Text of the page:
Commemorating 250 years of freedom: Setting the stage

Published 7:55 pm Wednesday, January 17, 2024

Getting your Trinity Audio player ready...

By Caroline Darden Hurt
Contributing Writer


The Isle of Wight County American Revolution 250 Committee was established to commemorate the 250th anniversary of the American Revolution, Revolutionary War and U.S. independence by examining related events through a local lens.

The committee will leverage special events and projects in Isle of Wight County to explore the various complex, diverse and multi-faceted aspects of life in Isle of Wight County before, during and after the American Revolution.

This monthly article series will showcase the winding path to self-governance and provide a context to our understanding of America’s journey to war with a special focus on Virginia’s and Isle of Wight County’s roles in this process.

Setting the stage: European supremacy

The forces and vision that would ultimately shape this land and the people who have lived here into the United States of America began to take root in the 16th century in various areas of the world. As powerful countries in Europe emerged from the Middle Ages into a new era of enlightenment, exploration, and religious and political thought, they began an all-encompassing struggle for economic and political dominance.

These countries were increasingly dependent on the expansion of trade, the development of new markets and sources for goods and raw materials, the expansion of their land holdings and power and the improvement of economic opportunities for their country.  

In the 1500s, Spain and its naval prowess dominated Europe. The gold, silver and other precious materials brought back to Europe from Mexico and South America seemingly promised great wealth. Rivalries among Spain, Portugal, France, the Netherlands and England increased dramatically during this period. 

In 1558, Queen Elizabeth I ascended the throne of England. She encouraged the growth of the English Navy and further exploration of the Americas. In 1588, the English Navy defeated the Spanish Armada initiating the decline of Spain as the foremost European power. However, for England to claim and maintain European supremacy, it had to control America and keep the power of other nations in check. England was small in land area with few natural resources, and settlement in America would make it much more self-sufficient. Additionally, if a shorter route to the Far East could be found in North America, England could control that rich trade.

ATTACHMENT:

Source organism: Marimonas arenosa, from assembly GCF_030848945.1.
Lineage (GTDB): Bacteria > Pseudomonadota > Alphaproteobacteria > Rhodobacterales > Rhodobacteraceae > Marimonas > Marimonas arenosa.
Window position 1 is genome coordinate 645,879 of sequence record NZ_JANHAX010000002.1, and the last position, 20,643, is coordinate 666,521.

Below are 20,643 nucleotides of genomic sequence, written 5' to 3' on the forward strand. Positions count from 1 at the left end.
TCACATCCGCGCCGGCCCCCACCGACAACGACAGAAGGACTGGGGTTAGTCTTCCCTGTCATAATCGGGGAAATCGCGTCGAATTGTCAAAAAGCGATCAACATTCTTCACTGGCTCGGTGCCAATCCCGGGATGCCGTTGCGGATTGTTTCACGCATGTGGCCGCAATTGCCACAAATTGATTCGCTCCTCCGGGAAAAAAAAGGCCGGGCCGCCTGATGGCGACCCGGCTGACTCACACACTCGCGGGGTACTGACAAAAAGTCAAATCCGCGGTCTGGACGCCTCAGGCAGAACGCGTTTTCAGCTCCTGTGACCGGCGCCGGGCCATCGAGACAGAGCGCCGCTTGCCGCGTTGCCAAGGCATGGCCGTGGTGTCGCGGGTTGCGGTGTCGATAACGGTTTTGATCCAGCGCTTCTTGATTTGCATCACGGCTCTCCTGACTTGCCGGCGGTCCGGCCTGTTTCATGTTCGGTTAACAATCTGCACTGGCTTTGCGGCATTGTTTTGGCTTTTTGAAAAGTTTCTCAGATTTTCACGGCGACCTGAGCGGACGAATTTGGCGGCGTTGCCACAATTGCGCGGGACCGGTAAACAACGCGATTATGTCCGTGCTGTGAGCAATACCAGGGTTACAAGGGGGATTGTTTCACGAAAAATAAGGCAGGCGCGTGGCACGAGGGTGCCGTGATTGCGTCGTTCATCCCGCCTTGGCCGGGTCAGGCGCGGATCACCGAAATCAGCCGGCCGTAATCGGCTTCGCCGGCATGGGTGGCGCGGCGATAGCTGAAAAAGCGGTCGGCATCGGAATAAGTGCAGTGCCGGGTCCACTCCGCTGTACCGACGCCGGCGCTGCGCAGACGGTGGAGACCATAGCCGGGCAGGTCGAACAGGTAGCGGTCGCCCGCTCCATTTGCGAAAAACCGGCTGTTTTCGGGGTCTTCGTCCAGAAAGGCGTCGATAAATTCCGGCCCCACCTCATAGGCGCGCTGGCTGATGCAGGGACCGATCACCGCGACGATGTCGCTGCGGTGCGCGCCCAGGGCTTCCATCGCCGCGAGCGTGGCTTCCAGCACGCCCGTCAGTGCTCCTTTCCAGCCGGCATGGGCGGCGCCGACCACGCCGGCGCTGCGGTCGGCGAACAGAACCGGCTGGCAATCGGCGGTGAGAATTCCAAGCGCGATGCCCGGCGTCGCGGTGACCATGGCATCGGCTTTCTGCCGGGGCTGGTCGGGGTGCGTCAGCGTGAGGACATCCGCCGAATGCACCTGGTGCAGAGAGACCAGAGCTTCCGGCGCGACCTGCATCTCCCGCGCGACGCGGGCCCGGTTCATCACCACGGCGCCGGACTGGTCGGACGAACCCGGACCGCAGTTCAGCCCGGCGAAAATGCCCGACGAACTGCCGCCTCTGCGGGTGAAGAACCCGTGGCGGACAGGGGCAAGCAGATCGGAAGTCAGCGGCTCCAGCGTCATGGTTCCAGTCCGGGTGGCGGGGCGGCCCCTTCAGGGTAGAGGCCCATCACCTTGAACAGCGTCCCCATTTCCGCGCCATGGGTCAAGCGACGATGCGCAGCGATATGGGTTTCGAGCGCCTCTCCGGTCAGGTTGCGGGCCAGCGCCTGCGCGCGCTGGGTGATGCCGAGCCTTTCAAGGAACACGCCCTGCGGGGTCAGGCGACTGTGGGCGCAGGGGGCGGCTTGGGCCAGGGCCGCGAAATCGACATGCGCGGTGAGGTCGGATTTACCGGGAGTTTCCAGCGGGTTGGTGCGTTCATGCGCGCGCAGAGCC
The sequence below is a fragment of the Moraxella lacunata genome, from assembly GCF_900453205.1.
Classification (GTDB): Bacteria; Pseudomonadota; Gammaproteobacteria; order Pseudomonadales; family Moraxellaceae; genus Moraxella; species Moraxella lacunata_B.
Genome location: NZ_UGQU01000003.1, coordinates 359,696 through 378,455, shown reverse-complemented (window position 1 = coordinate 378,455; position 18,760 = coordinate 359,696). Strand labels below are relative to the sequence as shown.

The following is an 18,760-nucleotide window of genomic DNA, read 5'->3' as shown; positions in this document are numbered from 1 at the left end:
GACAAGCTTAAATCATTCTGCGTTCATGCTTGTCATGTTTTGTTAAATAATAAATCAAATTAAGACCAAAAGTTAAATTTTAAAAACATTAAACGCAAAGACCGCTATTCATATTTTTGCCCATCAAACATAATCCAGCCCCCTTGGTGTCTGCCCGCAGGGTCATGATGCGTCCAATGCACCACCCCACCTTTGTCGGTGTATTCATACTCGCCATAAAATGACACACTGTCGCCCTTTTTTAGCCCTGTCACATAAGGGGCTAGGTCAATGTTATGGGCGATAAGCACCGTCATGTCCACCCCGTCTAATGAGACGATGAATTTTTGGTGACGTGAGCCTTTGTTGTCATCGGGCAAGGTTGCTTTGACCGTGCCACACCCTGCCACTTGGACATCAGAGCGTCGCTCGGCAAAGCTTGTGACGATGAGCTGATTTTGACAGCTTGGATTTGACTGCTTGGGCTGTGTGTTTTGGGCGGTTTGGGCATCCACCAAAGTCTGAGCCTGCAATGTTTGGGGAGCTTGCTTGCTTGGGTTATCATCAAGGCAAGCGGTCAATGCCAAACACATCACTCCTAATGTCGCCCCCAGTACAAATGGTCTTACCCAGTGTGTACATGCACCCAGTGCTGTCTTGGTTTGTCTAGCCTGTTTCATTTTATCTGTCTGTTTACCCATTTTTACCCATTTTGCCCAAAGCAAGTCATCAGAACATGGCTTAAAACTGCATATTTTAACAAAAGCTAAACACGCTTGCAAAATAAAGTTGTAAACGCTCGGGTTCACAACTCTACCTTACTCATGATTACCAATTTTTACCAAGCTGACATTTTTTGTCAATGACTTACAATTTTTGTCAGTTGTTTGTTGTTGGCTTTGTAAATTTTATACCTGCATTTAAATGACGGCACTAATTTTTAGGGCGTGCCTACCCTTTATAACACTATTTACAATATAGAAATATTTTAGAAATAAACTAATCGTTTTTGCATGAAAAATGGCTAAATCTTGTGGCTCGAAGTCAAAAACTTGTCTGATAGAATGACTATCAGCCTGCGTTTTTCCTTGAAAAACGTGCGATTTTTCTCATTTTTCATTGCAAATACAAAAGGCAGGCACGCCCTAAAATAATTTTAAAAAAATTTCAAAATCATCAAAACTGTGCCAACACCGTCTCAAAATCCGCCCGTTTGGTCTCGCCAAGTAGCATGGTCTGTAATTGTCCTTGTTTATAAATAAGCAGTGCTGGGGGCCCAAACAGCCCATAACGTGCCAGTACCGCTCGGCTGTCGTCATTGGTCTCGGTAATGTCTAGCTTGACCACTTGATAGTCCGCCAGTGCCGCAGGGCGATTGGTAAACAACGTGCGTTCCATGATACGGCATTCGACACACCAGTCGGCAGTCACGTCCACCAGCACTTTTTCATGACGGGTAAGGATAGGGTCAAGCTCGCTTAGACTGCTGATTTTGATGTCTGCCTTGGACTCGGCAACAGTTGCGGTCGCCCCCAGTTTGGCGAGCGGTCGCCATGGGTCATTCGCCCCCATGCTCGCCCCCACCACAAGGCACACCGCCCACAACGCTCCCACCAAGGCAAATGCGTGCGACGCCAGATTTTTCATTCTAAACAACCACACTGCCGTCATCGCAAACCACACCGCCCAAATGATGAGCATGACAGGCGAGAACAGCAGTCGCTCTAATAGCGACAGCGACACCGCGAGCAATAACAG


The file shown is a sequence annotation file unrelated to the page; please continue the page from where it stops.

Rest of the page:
In 1606, three years after he ascended the throne, King James I granted the first of several charters to a group of London investors known as the Virginia Company of London for land in North America between the 34th and 41st parallels. The Virginia Company was originally a joint stock company with economic objectives benefiting England. The initial charters gave the members of the company rights to elect officers, frame bylaws, transport emigrants, govern settlements, dispose of land and other resources and carry on commerce. For 12 pounds and 10 shillings, an investor could receive 200 acres of land. Stock was purchased by nobles, businessmen and city companies. Over the first several years, the company incentivized the colonization of Virginia via charters that guaranteed colonists the same rights and liberties as Englishmen in England. Many of the guarantees in the charters as well as certain encroachments on these early rights would later influence the drafting of the U.S. Constitution.

The stage was set for permanent English settlement in America.

Check The Tidewater News next month for the second installment in this ongoing series.